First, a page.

So here’s a Water gym – the eighth one in Gen 3, to be precise, so the last one before the Pokemon League – locked away in a caldera that used to be 20,000 leagues under the sea. How on Earth do trainers even know how to get here? It’s expecting a bit much of ten-year-olds, I reckon, and yet both you and your rival make it here. Imagine going home to your parents and they’re like, “So, how’s the adventuring going?” expecting you to say you saw a Shinx or something, and instead you’re like, “Yeah, all good, just swam out in the open sea and randomly dove down to find a cave that led to a city in a volcano where a Legendary Pokemon has been having a nap in lava for a few thousand years.”
This is why I love Sootopolis. The entire premise is so outlandish, but when you’re there, sailing around, there’s something really special and paradoxically grounding about this place. I think the fact the Gym looms large over the rest of the city from its position on a tiny piece of land in the middle of the lake further reinforces this, although the symmetry in general is stunning – the underwater cave that leads in at the front, and the gorgeously mysterious Cave of Origin at the back. I’ll never forget the first time I visited this cave, the first time I met Groudon – for a story as ridiculous as Gen 3’s, complete with the wackiest but greatest villains in Pokemon history, this part almost made sense. I mean, it just leaned into mythology and magic and let your imagination do all the heavy lifting, so it’s hard to call it out as illogical when it’s pretty upfront about the fact it’s all made up.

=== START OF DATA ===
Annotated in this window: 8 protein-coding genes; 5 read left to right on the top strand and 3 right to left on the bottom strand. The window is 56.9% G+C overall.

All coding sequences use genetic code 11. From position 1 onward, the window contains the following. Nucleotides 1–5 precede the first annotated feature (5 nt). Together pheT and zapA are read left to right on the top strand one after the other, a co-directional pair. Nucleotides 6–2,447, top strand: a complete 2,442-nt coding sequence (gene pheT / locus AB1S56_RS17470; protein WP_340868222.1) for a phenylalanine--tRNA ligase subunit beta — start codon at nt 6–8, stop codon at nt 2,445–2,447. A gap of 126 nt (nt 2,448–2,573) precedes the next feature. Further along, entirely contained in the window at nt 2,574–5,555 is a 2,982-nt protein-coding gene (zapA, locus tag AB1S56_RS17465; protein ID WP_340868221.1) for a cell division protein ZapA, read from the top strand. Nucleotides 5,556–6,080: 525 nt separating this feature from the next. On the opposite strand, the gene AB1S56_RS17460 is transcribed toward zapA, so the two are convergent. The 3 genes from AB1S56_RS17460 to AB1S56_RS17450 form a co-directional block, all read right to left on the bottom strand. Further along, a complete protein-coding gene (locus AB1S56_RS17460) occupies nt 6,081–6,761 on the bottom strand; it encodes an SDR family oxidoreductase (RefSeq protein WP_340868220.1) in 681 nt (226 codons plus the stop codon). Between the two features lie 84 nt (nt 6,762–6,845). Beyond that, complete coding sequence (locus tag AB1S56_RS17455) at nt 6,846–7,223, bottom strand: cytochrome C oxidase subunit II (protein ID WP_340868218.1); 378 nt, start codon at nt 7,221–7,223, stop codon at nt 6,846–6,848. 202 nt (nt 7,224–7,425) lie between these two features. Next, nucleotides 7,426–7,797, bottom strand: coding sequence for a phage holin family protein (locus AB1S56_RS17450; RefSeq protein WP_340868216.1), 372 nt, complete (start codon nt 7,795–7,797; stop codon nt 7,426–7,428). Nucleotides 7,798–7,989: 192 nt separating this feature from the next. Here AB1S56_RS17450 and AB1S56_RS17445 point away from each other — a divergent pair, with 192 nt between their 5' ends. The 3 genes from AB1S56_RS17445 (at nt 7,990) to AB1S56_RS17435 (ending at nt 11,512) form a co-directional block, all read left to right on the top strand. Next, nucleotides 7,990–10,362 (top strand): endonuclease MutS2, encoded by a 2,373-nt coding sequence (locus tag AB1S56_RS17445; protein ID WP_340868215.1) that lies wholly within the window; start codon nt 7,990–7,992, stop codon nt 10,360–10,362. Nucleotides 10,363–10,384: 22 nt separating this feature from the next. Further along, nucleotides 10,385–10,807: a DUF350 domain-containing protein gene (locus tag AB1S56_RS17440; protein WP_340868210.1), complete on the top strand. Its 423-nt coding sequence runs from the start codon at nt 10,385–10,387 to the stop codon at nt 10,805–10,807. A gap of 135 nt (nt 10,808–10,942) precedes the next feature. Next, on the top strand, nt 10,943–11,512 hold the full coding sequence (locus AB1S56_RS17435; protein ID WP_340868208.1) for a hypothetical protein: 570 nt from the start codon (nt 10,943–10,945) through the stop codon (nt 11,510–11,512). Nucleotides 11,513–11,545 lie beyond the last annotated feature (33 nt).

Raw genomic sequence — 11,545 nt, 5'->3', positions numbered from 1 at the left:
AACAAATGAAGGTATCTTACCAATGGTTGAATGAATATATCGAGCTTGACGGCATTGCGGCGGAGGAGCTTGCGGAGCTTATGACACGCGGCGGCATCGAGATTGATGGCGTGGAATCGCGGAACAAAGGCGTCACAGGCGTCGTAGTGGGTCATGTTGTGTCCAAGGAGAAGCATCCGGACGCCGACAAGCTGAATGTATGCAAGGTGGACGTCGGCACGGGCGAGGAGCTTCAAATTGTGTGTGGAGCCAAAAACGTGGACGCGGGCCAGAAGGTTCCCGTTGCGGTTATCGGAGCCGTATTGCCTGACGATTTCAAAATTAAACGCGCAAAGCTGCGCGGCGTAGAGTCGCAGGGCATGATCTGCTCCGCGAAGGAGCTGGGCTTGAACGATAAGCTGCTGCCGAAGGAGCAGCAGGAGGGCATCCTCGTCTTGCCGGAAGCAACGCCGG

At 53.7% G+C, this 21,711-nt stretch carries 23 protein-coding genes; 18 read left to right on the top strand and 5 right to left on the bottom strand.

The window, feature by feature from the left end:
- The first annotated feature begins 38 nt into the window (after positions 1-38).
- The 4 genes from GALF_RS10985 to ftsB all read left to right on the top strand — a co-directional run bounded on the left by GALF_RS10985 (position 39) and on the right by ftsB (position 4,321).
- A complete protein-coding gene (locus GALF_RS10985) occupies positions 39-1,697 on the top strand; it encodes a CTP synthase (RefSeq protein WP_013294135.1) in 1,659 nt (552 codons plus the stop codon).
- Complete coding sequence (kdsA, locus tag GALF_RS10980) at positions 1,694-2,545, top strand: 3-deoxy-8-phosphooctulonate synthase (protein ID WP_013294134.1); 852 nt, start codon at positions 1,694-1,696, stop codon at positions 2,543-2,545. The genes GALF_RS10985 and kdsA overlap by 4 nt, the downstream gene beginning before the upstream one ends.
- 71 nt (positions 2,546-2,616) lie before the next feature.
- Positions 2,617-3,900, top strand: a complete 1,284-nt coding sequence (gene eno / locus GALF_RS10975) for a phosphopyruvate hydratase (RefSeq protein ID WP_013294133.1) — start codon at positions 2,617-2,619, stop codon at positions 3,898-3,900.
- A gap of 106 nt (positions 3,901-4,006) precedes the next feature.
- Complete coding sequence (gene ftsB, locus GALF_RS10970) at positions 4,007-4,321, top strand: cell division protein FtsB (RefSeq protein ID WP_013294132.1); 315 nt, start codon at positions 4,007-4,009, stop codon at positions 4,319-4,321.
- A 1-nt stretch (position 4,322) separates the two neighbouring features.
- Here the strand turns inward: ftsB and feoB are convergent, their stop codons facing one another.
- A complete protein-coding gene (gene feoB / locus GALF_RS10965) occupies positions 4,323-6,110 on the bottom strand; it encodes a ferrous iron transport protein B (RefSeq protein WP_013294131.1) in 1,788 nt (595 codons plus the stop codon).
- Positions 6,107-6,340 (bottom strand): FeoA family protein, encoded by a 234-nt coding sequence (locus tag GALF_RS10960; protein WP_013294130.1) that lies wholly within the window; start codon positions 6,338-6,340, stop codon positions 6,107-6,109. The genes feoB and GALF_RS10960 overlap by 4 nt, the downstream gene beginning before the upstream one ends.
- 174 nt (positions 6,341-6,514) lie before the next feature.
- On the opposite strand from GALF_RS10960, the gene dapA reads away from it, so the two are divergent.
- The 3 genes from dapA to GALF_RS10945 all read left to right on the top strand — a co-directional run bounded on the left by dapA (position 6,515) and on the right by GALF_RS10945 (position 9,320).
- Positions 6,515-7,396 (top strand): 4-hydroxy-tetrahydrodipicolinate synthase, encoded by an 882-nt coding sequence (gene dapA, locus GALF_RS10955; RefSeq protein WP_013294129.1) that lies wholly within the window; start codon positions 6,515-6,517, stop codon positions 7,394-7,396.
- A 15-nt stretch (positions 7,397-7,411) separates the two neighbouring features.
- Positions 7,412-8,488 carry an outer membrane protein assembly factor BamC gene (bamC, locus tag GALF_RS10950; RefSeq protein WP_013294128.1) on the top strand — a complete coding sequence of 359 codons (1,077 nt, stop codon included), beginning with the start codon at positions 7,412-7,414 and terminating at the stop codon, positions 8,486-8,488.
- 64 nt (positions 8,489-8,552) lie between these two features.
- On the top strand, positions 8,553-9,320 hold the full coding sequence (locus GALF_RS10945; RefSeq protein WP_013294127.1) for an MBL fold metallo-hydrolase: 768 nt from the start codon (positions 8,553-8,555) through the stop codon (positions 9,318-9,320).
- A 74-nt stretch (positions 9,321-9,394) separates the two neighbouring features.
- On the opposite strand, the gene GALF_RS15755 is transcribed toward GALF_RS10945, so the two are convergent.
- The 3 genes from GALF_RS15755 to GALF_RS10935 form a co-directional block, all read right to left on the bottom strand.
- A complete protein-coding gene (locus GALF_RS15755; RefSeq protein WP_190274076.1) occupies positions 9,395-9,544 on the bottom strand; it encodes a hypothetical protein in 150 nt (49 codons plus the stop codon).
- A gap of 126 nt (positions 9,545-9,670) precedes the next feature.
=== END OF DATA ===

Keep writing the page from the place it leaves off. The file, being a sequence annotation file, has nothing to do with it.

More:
I haven’t even talked about the actual underwater cavern that serves as the city’s entry point, either. I’m not big on using Relicanth, as it’s not exactly very good, but I adore the lore and design behind it – that in a world of magical evolution, Relicanth has remained unchanged for 100 million years due to the fact that it’s already a perfect life-form in relation to its surroundings (from Ultra Moon’s Pokedex entry). I also adore the fact that it walks along the ocean floor using its fins. Swimming? That’s so 100 million years ago.
I already wrote about how Fortree is probably the best city to consider as the centrifugal force binding Hoenn’s ecocritical focus together, not due to any particular event that happens there so much as its narrative, geographical, and vertical position. Sootopolis, however, is not only the greatest city in Gen 3 – it’s the most magical location in Pokemon history. It’s fitting that it used to be a volcano given that it’s the true peak of Ruby & Sapphire, and serves as a massive late-game reward for seeing these environmentally experimental games through.
The Alolan islands are great, the metropolis of Wyndon is impressive, the towers of Gen 2 are enchanting, and Sinnoh’s entire snowscape is captivating. In terms of actual magic and majesty, though? Sootopolis is the GOAT. Nothing else comes close.
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Cian Maher is the Lead Features Editor at TheGamer. He’s also had work published in The Guardian, The Washington Post, The Verge, Vice, Wired, and more. You can find him on Twitter @cianmaher0.